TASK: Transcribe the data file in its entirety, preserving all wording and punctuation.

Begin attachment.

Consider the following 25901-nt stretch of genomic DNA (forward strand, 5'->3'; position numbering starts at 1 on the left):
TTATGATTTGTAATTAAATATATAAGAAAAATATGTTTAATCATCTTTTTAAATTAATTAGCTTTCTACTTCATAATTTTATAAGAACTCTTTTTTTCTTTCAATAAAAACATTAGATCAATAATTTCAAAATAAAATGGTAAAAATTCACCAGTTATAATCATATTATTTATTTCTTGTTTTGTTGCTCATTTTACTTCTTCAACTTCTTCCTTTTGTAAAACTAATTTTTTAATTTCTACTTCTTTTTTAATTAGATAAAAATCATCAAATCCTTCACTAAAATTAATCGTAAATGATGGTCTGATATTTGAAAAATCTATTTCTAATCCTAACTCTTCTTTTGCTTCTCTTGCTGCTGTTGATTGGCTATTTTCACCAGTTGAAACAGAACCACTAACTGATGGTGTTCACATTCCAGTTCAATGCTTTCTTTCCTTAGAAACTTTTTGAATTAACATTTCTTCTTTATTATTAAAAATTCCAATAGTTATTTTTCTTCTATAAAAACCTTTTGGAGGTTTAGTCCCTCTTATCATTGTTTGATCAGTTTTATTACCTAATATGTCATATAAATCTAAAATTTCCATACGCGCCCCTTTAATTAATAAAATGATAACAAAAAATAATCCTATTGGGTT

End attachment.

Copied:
Consider the following 25901-nt stretch of genomic DNA (forward strand, 5'->3'; position numbering starts at 1 on the left):
TTATGATTTGTAATTAAATATATAAGAAAAATATGTTTAATCATCTTTTTAAATTAATTAGCTTTCTACTTCATAATTTTATAAGAACTCTTTTTTTCTTTCAATAAAAACATTAGATCAATAATTTCAAAATAAAATGGTAAAAATTCACCAGTTATAATCATATTATTTATTTCTTGTTTTGTTGCTCATTTTACTTCTTCAACTTCTTCCTTTTGTAAAACTAATTTTTTAATTTCTACTTCTTTTTTAATTAGATAAAAATCATCAAATCCTTCACTAAAATTAATCGTAAATGATGGTCTGATATTTGAAAAATCTATTTCTAATCCTAACTCTTCTTTTGCTTCTCTTGCTGCTGTTGATTGGCTATTTTCACCAGTTGAAACAGAACCACTAACTGATGGTGTTCACATTCCAGTTCAATGCTTTCTTTCCTTAGAAACTTTTTGAATTAACATTTCTTCTTTATTATTAAAAATTCCAATAGTTATTTTTCTTCTATAAAAACCTTTTGGAGGTTTAGTCCCTCTTATCATTGTTTGATCAGTTTTATTACCTAATATGTCATATAAATCTAAAATTTCCATACGCGCCCCTTTAATTAATAAAATGATAACAAAAAATAATCCTATTGGGTT